Good news for Nick Denton & Co., his Gawker Media reports that revenues are up by 45% in first half of 2009. So much for that “adcopalypse” where Denton spoke about 40% decreases in ads online last year, and warned media outlets to cut their costs why they still could. Gawker Media certainly did that, but it hardly hurt them, it would seem. They even brought back the pageview bonuses.
One of the many casualties of the economic downturn has been online ad pricing, but analysts at an ad optimization company now believe we’ve turned a corner.
Improve Digital/PubMatic has released data which suggests that ad pricing may be on the increase, after record lows in 2008.
Reporting at the beginning of the year, PubMatic reported that Q4 2008 ad pricing was nearly half that of the previous year, yet in every month since the start of this year ad pricing has grown between three and 17 per cent, with a total growth of 35% since December. [Read more…]
Gawker Media has had a good year so far, with ad revenue up 35% when the industry is suffering. The network clocked 334 million pageviews in June, and Nick Denton is happy. He is, in fact, so happy that he’s bringing pageviews to the table again, with bonuses for writers reaching their individual targets. This from an internal memo published on the Nieman Journalism Lab blog.
Don’t all get excited: the levels will be modest; aimed at the writers who aren’t paid as much as their traffic would warrant; and we’re only committing to bonuses for the second half of this year. Chris Batty’s sales and creative services teams have done an impressive job in bucking the advertising slump; but we have no idea how long we can continue to out-perform competitors.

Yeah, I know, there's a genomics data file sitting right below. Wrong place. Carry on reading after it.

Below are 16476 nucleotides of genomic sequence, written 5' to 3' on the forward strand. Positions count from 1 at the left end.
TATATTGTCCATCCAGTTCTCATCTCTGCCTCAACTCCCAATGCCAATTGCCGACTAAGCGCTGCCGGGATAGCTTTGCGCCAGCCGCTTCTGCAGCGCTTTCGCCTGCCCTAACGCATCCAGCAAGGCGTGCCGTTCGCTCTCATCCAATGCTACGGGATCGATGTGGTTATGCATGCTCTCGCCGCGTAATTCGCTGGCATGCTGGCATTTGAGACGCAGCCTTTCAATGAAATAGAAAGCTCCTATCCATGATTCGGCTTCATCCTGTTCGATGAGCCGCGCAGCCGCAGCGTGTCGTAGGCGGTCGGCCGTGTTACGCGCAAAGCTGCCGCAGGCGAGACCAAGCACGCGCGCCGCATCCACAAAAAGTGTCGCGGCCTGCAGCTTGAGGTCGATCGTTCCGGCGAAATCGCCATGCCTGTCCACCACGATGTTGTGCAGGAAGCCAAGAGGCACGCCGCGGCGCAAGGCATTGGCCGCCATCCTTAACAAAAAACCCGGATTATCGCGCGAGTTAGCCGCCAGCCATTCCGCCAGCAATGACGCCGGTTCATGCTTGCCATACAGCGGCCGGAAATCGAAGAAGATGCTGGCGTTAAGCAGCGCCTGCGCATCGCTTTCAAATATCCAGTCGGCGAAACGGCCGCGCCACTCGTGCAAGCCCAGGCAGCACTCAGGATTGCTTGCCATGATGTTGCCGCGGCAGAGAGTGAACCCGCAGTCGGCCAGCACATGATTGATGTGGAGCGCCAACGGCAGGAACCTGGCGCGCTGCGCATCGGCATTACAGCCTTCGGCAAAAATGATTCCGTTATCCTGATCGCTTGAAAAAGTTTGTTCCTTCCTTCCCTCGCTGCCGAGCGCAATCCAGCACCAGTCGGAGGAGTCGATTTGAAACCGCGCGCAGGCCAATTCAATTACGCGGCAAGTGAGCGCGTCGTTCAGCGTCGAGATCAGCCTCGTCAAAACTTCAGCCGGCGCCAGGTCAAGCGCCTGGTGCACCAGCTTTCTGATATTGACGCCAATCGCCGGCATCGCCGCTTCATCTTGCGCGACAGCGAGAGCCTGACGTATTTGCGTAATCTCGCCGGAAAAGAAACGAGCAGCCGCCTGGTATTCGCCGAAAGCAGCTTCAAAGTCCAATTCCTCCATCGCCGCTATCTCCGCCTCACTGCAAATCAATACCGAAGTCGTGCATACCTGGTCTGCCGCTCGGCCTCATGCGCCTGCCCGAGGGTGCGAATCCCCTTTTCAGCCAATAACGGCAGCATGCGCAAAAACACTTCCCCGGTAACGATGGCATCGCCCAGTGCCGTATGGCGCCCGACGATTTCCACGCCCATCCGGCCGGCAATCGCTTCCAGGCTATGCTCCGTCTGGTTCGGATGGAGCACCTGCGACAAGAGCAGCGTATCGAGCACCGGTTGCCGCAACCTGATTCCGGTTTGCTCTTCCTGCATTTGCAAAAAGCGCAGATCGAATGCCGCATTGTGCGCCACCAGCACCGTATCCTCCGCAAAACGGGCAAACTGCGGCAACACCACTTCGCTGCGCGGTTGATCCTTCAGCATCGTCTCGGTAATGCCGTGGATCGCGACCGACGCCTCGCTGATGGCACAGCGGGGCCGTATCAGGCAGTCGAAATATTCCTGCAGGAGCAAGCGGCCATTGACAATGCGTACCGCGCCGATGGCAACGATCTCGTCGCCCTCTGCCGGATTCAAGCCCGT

He’s also mentioning the new commenting system and policy change, further outlined in a Jezebel post. Skipping that, the memo actually gives some insight in how Denton & Co. thinks about comments. [Read more…]
“The UK advertising industry sucks £18bn ($29bn) annually from firms to make ads that are increasingly being ignored and deliver no value.”
That’s according to Tim Hunt, MD of UK-based marketing company Flexile.
At a time when companies need to save money, Hunt reckons that they should dump TV, magazine and junk mail advertising and instead embrace the Internet “where buyers now flock to find products and services”.
He has harsh words for ad agencies, claiming that they perpetuate the myth that the Internet is an immature environment. [Read more…]
I was a bit surprised to see that ReadWriteWeb published a sponsor post (about the .me domain, which is cool, check out tdh.me /shameless plug), something I haven’t noticed them doing before. This is how they, well, defend it I guess:
[…] we offer our long-term sponsors the opportunity to write ‘Sponsor Posts’ and tell their story. These posts are clearly marked as written by sponsors, but we also want them to be useful and interesting to our readers. We hope you like the posts and we encourage you to support our sponsors by trying out their products.
Right. I’m not sure I like this kind of sponsored post actually, it is too much marketing. I don’t mind thanking sponsors in posts though, as in “thanks to our sponsors, June 2009” or something like that. This? Too much marketing, but at least RWW are transparent about it.